Here’s Why Jockey and The Dodo Put on a Puppy Fashion Show in Los Angeles

Experiential marketing to help dogs in need get adopted

Jockey and The Dodo partnered to put on a puppy fashion show. - Credit by Courtesy of Jockey and The Dodo
Headshot of T.L. Stanley

It’s a mutt strut with adorable dogs on a catwalk—er, a puppy fashion show!

Last Thursday, Jockey and The Dodo partnered to host a furry, feel-good event called Adopt the Runway to unveil a new Jockey collection while also getting dogs in need adopted. The publisher, part of Group Nine Media, and the brand sent two dozen human and four-legged creatures down a runway near a bustling business district in Los Angeles.

The people wore Jockey apparel, the pups were in their birthday suits, with a few bandanas and bow ties as accessories.

The stunt, livestreamed on Facebook, marks the latest collaboration with Zach Skow, Jockey’s new brand ambassador. Skow, who founded Marley’s Mutts rescue organization, is a recovering addict who revealed that his dogs were key to his path to sobriety in his first ad for Jockey this summer. The spot is part of the ongoing #ShowEm campaign that celebrates everyday heroes. (Full tagline: “Show ‘em what’s underneath, show ‘em your Jockey”).

The fashion show aimed to find homes for the canine supermodels and launch a limited edition Jockey X Marley’s Mutts collection, with 20 percent of proceeds going to the nonprofit that has extended its animal rescue efforts to working with autistic children, veterans and inmates. Its rehabilitation and retraining has saved the lives of more than 5,000 dogs from high-kill shelters.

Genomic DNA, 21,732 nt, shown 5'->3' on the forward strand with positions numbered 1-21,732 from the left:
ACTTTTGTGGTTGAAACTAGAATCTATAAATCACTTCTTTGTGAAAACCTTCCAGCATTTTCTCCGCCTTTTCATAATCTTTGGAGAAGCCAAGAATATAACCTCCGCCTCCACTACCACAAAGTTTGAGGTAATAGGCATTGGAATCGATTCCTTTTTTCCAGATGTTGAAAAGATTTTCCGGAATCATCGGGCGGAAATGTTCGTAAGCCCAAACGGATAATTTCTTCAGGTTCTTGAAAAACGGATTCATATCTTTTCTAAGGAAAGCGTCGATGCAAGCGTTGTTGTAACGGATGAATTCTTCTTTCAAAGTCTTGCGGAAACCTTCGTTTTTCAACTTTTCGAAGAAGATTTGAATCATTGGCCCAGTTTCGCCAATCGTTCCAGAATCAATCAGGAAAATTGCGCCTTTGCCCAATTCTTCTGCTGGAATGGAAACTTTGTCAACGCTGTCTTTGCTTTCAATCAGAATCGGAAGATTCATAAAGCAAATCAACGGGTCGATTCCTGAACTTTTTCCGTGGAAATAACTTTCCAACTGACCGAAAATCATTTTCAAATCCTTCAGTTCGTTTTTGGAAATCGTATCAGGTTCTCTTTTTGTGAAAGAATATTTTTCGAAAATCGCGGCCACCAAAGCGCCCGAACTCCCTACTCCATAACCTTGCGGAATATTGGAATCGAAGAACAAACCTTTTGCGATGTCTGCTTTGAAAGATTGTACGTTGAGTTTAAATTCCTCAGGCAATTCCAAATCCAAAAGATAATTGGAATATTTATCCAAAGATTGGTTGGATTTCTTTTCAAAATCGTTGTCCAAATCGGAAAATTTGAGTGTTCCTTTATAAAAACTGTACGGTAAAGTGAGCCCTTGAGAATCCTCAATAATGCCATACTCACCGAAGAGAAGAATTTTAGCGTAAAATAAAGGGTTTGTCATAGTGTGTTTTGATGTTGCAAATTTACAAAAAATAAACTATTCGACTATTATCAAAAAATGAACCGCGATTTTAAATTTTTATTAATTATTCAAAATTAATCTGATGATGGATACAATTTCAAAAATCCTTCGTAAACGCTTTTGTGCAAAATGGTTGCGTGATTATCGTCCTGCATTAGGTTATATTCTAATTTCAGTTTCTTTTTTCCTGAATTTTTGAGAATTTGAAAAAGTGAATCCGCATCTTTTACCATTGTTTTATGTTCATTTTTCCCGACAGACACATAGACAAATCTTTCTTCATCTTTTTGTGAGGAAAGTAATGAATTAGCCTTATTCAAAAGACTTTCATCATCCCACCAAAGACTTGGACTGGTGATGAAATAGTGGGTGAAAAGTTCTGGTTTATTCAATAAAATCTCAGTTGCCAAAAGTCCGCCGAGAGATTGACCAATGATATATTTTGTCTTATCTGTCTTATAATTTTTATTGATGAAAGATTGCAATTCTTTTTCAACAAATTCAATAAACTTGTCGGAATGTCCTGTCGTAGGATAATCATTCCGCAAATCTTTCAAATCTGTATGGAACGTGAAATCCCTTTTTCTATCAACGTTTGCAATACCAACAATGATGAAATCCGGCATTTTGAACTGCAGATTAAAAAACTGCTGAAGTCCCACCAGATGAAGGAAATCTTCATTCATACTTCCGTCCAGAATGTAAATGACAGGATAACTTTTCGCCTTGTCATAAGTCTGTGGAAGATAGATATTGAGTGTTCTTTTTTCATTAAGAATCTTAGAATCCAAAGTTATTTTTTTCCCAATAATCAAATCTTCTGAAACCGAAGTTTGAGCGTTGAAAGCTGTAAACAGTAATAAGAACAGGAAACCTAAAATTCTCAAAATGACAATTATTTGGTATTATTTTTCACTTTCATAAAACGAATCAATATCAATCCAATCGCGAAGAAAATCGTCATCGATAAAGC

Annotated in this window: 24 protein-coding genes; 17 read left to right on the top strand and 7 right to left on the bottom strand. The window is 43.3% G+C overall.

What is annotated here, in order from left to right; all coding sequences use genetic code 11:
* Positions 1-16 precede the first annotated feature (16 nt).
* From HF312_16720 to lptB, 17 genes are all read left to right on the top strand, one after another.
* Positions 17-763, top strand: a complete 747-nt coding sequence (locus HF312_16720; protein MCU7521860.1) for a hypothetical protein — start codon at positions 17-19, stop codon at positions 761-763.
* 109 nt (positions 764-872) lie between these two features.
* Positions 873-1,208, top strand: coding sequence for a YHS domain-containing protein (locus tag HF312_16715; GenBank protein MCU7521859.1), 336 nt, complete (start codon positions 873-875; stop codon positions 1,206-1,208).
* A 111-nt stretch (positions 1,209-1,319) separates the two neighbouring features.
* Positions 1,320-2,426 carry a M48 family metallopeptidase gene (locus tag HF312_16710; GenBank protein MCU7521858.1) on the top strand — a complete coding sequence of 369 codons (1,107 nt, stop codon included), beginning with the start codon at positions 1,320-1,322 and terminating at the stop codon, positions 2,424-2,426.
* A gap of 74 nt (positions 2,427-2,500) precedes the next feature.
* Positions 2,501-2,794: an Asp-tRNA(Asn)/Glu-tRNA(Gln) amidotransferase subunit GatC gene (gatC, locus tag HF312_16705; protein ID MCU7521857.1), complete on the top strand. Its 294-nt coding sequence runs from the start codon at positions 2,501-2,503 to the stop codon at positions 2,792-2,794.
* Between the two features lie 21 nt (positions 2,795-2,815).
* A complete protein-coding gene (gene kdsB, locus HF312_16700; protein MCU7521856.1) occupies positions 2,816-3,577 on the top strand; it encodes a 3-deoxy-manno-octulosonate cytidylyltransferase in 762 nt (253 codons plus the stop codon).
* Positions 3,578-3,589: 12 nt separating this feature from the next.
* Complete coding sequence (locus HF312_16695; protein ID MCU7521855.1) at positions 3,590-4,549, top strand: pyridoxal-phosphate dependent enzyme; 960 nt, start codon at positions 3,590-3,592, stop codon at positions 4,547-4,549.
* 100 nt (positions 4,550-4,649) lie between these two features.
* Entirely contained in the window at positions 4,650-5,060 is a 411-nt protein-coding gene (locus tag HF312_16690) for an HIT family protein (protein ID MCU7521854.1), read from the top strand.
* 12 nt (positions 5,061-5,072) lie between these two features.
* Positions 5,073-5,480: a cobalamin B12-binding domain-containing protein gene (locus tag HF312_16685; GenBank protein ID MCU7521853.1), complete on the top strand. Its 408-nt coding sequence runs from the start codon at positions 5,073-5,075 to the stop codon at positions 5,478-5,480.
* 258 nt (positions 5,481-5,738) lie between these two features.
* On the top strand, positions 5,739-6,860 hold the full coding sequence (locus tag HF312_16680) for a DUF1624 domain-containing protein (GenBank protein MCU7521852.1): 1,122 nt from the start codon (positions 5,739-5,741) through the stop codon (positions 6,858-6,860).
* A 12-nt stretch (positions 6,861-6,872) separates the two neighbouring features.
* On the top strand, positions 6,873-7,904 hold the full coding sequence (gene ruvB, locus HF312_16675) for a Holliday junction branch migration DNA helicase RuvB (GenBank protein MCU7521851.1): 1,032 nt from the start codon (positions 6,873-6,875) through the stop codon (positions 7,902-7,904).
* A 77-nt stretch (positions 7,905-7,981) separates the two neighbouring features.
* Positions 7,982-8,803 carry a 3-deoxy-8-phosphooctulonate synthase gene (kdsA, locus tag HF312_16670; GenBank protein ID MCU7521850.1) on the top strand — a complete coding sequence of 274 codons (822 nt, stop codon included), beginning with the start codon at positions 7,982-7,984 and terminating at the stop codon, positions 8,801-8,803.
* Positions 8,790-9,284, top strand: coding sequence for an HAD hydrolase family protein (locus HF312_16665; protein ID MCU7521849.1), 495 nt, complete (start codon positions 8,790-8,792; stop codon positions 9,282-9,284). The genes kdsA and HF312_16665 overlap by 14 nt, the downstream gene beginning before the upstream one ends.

Group Nine’s in-house creative division, The Brandshop, previously worked with Jockey and floated the idea of a style-centric live event with The Dodo and Skow.

The mission-driven Dodo, which counts about 50 million followers, often spotlights animals in dire straights, which dovetails perfectly with Skow and his rescue group, Johnson said. (There were mostly special needs dogs in the fashion show, including amputees and abuse survivors who got over their stage fright long enough to give kisses to those in the crowd).

“Advertisers in general are seeing the power of human interest and inspirational stories,” said Yosef Johnson, svp, head of The Brandshop. “We’re noticing that non-endemic brands, outside of brands like pet food, want to work with The Dodo because it’s a time when positivity and happiness and uplifting stories are really appreciated in the world.”

The event gave The Brandshop a chance to delve further into experiential marketing, which will be “one of our key pillars going forward,” according to Johnson, whose division also works with Group Nine’s NowThis, Seeker and Thrillist.

In addition to its livestream and custom Snapchat filter, video and images from the Jockey-sponsored runway show will be distributed on Facebook, Instagram, other social platforms and Jockey’s site.

The Dodo, with its constant overload of cute critter videos and heart-tugging tales like, “Cat is so gentle with his squirrel brother,” and “Pitbull rescued from dogfighting slowly turns into the happiest pup,” has memorably collaborated with a number of brands including Samsung for commercial campaigns.

@TLStanleyLA T.L. Stanley is a senior editor at Adweek, where she specializes in consumer trends, cannabis marketing, meat alternatives, pop culture, challenger brands and creativity.